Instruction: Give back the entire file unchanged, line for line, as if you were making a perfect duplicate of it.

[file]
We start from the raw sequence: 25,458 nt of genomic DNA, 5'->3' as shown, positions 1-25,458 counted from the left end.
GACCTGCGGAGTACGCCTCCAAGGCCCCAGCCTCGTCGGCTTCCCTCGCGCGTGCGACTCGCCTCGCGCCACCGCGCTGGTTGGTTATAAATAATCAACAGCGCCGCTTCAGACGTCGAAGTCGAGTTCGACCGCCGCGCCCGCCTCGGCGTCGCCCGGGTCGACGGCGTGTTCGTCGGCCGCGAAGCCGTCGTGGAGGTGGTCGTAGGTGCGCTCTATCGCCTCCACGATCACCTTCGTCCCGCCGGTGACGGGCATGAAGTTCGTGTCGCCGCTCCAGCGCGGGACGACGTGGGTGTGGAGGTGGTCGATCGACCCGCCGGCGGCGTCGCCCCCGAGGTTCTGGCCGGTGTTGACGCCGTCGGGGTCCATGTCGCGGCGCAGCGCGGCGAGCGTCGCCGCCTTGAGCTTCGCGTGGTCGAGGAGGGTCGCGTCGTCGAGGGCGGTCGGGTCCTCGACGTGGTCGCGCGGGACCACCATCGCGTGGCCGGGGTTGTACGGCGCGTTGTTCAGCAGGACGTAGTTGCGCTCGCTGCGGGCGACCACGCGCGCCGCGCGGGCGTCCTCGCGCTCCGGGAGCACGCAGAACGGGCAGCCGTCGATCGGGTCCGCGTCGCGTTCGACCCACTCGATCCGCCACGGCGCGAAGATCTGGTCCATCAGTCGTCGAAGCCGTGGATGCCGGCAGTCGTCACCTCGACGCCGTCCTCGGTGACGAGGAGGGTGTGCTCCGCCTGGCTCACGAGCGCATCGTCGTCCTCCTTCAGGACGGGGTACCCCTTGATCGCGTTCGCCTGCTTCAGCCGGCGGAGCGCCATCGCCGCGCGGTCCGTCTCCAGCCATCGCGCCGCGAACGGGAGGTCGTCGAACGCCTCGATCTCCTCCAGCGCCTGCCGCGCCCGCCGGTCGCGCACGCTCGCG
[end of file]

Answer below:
We start from the raw sequence: 25,458 nt of genomic DNA, 5'->3' as shown, positions 1-25,458 counted from the left end.
GACCTGCGGAGTACGCCTCCAAGGCCCCAGCCTCGTCGGCTTCCCTCGCGCGTGCGACTCGCCTCGCGCCACCGCGCTGGTTGGTTATAAATAATCAACAGCGCCGCTTCAGACGTCGAAGTCGAGTTCGACCGCCGCGCCCGCCTCGGCGTCGCCCGGGTCGACGGCGTGTTCGTCGGCCGCGAAGCCGTCGTGGAGGTGGTCGTAGGTGCGCTCTATCGCCTCCACGATCACCTTCGTCCCGCCGGTGACGGGCATGAAGTTCGTGTCGCCGCTCCAGCGCGGGACGACGTGGGTGTGGAGGTGGTCGATCGACCCGCCGGCGGCGTCGCCCCCGAGGTTCTGGCCGGTGTTGACGCCGTCGGGGTCCATGTCGCGGCGCAGCGCGGCGAGCGTCGCCGCCTTGAGCTTCGCGTGGTCGAGGAGGGTCGCGTCGTCGAGGGCGGTCGGGTCCTCGACGTGGTCGCGCGGGACCACCATCGCGTGGCCGGGGTTGTACGGCGCGTTGTTCAGCAGGACGTAGTTGCGCTCGCTGCGGGCGACCACGCGCGCCGCGCGGGCGTCCTCGCGCTCCGGGAGCACGCAGAACGGGCAGCCGTCGATCGGGTCCGCGTCGCGTTCGACCCACTCGATCCGCCACGGCGCGAAGATCTGGTCCATCAGTCGTCGAAGCCGTGGATGCCGGCAGTCGTCACCTCGACGCCGTCCTCGGTGACGAGGAGGGTGTGCTCCGCCTGGCTCACGAGCGCATCGTCGTCCTCCTTCAGGACGGGGTACCCCTTGATCGCGTTCGCCTGCTTCAGCCGGCGGAGCGCCATCGCCGCGCGGTCCGTCTCCAGCCATCGCGCCGCGAACGGGAGGTCGTCGAACGCCTCGATCTCCTCCAGCGCCTGCCGCGCCCGCCGGTCGCGCACGCTCGCG